The challengers were comprised of 18 GOP-dominated states, led by Texas, that took issue with the ACA’s individual mandate – which required most Americans to have health insurance or pay a tax penalty.
But Congress reduced the penalty to zero in 2017. Challengers argued that without the mandate, the rest of the law should be scrapped, too. The court ruled that eliminated the harm the states were claiming.
“To have standing, a plaintiff must ‘allege personal injury fairly traceable to the defendant’s allegedly unlawful conduct and likely to be redressed by the requested relief,’” the majority wrote. “No plaintiff has shown such an injury ‘fairly traceable’ to the ‘allegedly unlawful conduct’ challenged here.”
Justice Stephen Breyer authored the opinion. Justices Samuel Alito and Neil Gorsuch dissented.
The decision said that the mandate in question did not require the 18 states that brought the complaint to pay anything, and therefore they had no standing.
President Joe Biden has said he plans to build on the ACA – which was enacted while he was vice president – to offer coverage to more Americans.
This marks the third time the Supreme Court spared the Obama-era law from GOP attacks. The mandate was also upheld in 2012 in a 5 to 4 ruling.
American Medical Association president Gerald Harmon, MD, also called for building on the ruling to expand the law.
“With yet another court decision upholding the ACA now behind us, we remain committed to strengthening the current law and look forward to policymakers advancing solutions to improve the ACA,” Dr. Harmon said in a statement. “The AMA will continue working to expand access to health care and ensure that all Americans have meaningful, comprehensive, and affordable health coverage to improve the health of the nation.”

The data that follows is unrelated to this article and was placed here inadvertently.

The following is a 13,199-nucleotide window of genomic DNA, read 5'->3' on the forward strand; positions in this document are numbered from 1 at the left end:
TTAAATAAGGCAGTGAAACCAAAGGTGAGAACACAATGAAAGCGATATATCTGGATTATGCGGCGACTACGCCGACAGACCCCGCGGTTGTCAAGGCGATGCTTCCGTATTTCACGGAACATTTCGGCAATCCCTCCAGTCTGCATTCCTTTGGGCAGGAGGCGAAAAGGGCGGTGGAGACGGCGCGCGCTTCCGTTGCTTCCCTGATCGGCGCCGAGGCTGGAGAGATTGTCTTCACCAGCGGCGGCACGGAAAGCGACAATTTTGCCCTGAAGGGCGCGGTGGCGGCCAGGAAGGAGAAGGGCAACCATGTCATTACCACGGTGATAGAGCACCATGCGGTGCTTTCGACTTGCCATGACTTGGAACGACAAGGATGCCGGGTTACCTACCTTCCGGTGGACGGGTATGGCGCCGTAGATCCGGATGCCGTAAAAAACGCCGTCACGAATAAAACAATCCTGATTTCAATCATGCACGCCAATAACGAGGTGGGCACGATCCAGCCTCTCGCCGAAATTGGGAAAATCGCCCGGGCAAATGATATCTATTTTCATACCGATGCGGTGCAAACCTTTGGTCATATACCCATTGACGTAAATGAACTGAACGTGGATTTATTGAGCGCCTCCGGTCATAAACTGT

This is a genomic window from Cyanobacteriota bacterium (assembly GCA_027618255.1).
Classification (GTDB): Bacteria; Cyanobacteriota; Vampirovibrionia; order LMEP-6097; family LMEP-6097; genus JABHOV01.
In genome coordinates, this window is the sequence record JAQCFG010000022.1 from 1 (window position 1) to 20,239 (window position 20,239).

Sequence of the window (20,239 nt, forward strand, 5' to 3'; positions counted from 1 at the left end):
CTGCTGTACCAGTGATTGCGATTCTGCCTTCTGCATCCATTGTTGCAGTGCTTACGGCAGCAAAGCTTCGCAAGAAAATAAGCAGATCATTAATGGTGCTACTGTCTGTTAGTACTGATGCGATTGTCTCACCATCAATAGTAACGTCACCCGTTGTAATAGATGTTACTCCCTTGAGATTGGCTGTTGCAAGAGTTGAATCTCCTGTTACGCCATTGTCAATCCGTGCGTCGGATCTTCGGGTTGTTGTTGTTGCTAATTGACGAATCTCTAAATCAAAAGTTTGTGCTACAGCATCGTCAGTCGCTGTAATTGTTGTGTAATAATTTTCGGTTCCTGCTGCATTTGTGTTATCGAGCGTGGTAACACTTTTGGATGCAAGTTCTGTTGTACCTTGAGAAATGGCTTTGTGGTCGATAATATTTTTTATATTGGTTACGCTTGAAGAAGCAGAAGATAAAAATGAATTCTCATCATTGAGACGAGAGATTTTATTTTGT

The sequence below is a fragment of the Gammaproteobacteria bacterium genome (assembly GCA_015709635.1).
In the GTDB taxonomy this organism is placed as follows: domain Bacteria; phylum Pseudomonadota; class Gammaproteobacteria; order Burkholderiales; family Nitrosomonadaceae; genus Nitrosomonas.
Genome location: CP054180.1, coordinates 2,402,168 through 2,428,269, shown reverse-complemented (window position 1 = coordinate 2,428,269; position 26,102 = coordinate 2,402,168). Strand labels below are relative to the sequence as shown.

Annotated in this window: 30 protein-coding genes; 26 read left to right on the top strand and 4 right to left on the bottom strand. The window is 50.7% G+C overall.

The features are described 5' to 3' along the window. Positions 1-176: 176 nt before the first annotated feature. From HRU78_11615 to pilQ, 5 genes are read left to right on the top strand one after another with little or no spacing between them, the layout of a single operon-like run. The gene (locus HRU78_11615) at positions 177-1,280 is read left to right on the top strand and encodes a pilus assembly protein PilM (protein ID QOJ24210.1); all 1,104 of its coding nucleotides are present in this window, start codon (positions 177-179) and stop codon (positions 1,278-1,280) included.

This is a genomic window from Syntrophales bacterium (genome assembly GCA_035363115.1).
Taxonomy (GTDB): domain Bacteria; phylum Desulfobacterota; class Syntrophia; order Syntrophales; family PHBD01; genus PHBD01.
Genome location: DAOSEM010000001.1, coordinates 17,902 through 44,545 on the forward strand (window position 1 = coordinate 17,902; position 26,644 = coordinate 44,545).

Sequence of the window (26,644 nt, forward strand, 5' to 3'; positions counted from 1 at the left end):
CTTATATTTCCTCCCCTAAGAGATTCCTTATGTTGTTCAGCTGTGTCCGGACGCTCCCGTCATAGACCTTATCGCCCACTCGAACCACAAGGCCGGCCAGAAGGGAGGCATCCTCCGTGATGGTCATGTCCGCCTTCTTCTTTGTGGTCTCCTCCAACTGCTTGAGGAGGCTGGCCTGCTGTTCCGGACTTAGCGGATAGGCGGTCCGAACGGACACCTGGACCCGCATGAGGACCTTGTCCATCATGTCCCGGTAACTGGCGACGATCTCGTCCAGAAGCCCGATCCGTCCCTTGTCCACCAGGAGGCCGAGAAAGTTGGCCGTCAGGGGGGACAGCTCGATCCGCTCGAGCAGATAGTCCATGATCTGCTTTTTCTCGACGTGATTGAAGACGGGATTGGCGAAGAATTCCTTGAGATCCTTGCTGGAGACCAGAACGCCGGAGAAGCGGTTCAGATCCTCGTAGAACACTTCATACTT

House Speaker Nancy Pelosi (D-Calif.), a longtime advocate for the ACA, called the decision a “landmark victory for Democrats.”
“Thanks to the tireless advocacy of Americans across the country and Democrats in Congress, the Affordable Care Act endures as a pillar of American health and economic security alongside Medicare, Medicaid and Social Security,” she said in a statement.
Senate Majority Leader Chuck Schumer (D-N.Y.) also celebrated the ruling.
“The Affordable Care Act has won. The Supreme Court has just ruled: the ACA is here to stay and now we’re going to try to make it bigger and better,” he said, according to CNN. “For more than a decade, the assault on our health care law was relentless from Republicans in Congress, from the executive branch itself and from Republican attorneys general in the courts. Each time in each arena, the ACA has prevailed.”
This article was updated June 17, 2021.
A version of this article first appeared on WebMD.com.